What Are the Components of an Appraisal?
Purchasing a house can be the most significant investment many people may ever consider. Whether it's where you raise your family, a seasonal vacation property or an investment, purchasing real property is a detailed transaction that requires multiple parties to make it all happen.
The majority of the parties involved are quite familiar. The most known person in the exchange is the real estate agent. Then, the mortgage company provides the financial capital needed to bankroll the exchange. And ensuring all aspects of the exchange are completed and that the title is clear to transfer from the seller to the purchaser is the title company.
So, what party is responsible for making sure the property is worth the purchase price? This is where the appraiser comes in. We provide an unbiased opinion of what a buyer might expect to pay — or a seller receive — for a property, where both buyer and seller are informed parties. A licensed, certified, professional appraiser from Accredited Appraisals will ensure, you as an interested party, are informed.
Inspecting the subject property
Our first task at Accredited Appraisals is to inspect the property to ascertain its true status. We must see aspects of the property hands on, such as the number of bedrooms and bathrooms, the location, amenities, etc., to ensure they truly are there and are in the shape a typical person would expect them to be. To make sure the stated square footage has not been misrepresented and illustrate the layout of the home, the inspection often includes creating a sketch of the floorplan. Most importantly, we look for any obvious features - or defects - that would affect the value of the house.
Back at the office, we use two or three approaches to determining the value of real property: a paired sales analysis, a replacement cost calculation, and an income approach when rental properties are prevalent.
Here, we pull information on local building costs, the cost of labor and other elements to derive how much it would cost to replace the property being appraised. This figure usually sets the upper limit on what a property would sell for. It's also the least used predictor of value.
Paired Sales Analysis
Appraisers get to know the communities in which they appraise. They thoroughly understand the value of certain features to the residents of that area. Then, the appraiser researches recent sales in the vicinity and finds properties which are 'comparable' to the real estate in question. By assigning a dollar value to certain items such as square footage, additional bathrooms, hardwood floors, fireplaces or view lots (just to name a few), we add or subtract from each comparable's sales price so that they more accurately portray the features of subject.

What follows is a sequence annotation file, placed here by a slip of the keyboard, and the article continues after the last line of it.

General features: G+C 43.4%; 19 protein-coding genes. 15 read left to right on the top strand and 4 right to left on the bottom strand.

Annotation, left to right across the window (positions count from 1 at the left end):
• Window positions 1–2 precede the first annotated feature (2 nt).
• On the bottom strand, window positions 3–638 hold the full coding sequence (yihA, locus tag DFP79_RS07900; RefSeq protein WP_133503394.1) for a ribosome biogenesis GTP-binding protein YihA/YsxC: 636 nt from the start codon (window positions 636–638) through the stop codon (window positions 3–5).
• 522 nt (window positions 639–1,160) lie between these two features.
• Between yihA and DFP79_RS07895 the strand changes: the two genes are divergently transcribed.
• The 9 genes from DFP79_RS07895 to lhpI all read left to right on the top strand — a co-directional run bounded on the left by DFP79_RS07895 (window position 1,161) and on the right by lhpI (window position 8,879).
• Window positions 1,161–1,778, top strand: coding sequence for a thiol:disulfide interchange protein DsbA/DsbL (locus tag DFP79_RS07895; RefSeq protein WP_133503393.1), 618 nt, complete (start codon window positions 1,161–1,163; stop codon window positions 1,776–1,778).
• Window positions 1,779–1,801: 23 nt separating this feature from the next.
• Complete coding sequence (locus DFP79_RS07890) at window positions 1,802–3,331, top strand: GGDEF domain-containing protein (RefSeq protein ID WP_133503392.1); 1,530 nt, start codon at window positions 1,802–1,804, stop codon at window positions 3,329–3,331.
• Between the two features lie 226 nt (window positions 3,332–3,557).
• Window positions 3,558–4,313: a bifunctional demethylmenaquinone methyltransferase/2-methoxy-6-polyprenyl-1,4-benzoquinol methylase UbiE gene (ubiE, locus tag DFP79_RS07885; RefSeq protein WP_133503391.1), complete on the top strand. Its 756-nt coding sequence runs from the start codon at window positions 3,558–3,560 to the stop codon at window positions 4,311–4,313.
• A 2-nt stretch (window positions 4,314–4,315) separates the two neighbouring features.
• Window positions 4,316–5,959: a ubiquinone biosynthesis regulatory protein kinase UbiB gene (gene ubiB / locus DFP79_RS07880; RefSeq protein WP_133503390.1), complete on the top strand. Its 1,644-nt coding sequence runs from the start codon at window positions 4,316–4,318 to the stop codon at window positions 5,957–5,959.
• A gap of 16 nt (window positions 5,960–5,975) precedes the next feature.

An opinion of what the subject might sell for can only be determined once all differences between the comps and the subject have been evaluated. At Accredited Appraisals, we are an authority when it comes to knowing the value of particular items in Evergreen Park and Cook County neighborhoods. This approach to value is usually awarded the most consideration when an appraisal is for a real estate sale.
Valuation Using the Income Approach
A third method of valuing approach to value is sometimes employed when an area has a measurable number of rental properties. In this scenario, the amount of revenue the property yields is taken into consideration along with other rents in the area for comparable properties to give an indicator of the current value.
Arriving at a Value Conclusion
Examining the data from all applicable approaches, the appraiser is then ready to document an estimated market value for the property in question. Note: While the appraised value is probably the most accurate indication of what a property is worth, it probably will not be the price at which the property closes. There are always mitigating factors such as the seller's desire to get out of the property, urgency or 'bidding wars' that may adjust the final price up or down. Regardless, the appraised value is typically used as a guideline for lenders who don't want to loan a buyer more money than the property is actually worth. At the end of the day, an appraiser from Accredited Appraisals will help you discover the most accurate property value, so you can make profitable real estate decisions.